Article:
Methods and Results:This is a multicenter, randomized, open-label, parallel-group comparison study designed to evaluate the effects of canagliflozin on fluid retention and cardiac function in T2DM patients with HFpEF. Eligible participants are patients aged ≥65 years with insufficient glycemic control. Qualified patients will be randomly assigned to treatment with 100 mg of canagliflozin or standard diabetic treatment other than SGLT2-I; both groups will be treated for 24 weeks. The primary endpoints are changes in body weight as an indicator of fluid retention and plasma brain natriuretic peptide as an indicator of cardiac function. The secondary endpoints include cardiovascular event rates, changes in the dose of loop diuretics, echocardiographic left ventricular function, and nutritional status.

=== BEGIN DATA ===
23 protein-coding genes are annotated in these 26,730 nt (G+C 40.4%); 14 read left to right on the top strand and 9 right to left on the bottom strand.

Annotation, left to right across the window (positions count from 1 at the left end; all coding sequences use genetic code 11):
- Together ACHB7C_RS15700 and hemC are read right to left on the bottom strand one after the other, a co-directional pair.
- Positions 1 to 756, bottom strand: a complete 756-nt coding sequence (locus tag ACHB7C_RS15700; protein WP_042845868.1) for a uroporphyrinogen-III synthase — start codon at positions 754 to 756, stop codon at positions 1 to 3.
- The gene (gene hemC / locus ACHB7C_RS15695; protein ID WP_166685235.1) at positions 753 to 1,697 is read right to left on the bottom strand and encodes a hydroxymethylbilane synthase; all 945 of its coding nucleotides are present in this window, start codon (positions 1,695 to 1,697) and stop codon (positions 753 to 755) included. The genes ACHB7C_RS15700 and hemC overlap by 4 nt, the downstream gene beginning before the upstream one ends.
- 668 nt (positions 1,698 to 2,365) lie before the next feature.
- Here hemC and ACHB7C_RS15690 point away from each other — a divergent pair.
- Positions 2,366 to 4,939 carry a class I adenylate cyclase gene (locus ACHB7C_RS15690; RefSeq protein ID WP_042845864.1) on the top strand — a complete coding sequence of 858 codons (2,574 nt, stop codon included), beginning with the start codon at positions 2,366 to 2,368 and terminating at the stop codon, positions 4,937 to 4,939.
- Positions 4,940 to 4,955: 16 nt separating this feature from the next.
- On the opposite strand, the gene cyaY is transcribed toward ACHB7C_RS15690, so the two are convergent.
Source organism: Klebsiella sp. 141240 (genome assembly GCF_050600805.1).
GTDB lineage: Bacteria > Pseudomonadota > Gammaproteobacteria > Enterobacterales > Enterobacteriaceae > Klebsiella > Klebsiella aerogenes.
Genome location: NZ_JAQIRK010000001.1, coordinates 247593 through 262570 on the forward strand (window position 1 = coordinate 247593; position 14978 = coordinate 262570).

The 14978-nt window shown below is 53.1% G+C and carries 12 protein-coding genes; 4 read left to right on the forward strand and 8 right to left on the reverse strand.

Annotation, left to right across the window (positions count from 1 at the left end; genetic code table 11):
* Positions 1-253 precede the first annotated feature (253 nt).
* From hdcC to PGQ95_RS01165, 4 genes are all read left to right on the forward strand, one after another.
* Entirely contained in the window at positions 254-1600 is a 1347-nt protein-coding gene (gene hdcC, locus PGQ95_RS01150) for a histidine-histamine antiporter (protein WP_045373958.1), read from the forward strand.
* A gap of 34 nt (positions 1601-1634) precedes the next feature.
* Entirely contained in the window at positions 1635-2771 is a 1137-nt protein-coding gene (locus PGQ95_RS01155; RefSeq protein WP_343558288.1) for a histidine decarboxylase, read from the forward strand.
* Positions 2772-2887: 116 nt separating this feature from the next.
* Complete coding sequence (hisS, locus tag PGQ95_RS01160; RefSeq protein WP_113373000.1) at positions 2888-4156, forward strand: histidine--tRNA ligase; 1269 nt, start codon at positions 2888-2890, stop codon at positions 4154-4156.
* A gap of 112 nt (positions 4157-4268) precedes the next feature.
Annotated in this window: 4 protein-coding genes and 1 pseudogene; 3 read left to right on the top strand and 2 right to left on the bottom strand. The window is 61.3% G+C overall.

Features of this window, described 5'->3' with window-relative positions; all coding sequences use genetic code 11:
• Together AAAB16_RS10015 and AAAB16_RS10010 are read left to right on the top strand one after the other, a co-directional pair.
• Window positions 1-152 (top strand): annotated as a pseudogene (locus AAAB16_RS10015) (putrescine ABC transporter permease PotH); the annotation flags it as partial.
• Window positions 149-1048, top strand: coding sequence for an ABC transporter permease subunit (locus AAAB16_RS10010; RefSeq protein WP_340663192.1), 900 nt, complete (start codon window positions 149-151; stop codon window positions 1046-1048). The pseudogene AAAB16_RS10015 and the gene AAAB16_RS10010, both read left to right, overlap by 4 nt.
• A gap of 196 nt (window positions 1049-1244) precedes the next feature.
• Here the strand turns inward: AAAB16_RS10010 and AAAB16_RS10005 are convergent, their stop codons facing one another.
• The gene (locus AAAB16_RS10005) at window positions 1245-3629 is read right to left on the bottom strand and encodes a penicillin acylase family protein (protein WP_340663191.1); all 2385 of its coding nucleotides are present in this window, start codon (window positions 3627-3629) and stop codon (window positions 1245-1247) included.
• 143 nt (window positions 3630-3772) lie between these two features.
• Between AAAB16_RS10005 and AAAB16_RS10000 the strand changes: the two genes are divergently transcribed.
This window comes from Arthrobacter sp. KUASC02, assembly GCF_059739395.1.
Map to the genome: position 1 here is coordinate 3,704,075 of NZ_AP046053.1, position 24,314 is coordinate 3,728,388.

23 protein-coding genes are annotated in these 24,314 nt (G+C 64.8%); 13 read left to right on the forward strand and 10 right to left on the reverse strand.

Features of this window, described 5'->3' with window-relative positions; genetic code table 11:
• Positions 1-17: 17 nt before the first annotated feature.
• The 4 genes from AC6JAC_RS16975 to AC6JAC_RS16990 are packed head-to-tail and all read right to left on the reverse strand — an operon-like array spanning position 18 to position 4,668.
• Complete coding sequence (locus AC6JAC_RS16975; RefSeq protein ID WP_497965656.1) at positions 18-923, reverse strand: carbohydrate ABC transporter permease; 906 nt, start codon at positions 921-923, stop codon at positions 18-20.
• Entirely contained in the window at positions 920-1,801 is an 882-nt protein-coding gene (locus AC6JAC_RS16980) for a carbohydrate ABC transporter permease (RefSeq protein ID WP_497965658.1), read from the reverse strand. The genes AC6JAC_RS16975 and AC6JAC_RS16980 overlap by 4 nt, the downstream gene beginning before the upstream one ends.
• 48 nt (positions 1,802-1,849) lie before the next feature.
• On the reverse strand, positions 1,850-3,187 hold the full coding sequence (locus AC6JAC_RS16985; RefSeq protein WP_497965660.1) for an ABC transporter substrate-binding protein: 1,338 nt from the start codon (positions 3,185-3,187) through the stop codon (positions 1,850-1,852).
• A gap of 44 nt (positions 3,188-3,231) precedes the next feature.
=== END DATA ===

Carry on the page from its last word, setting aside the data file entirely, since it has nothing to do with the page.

Conclusions:This study is expected to provide valuable findings regarding the mechanisms of canagliflozin on cardiac function and a potential new therapeutic approach for HFpEF. (UMIN000028668 and jRCTs051180030)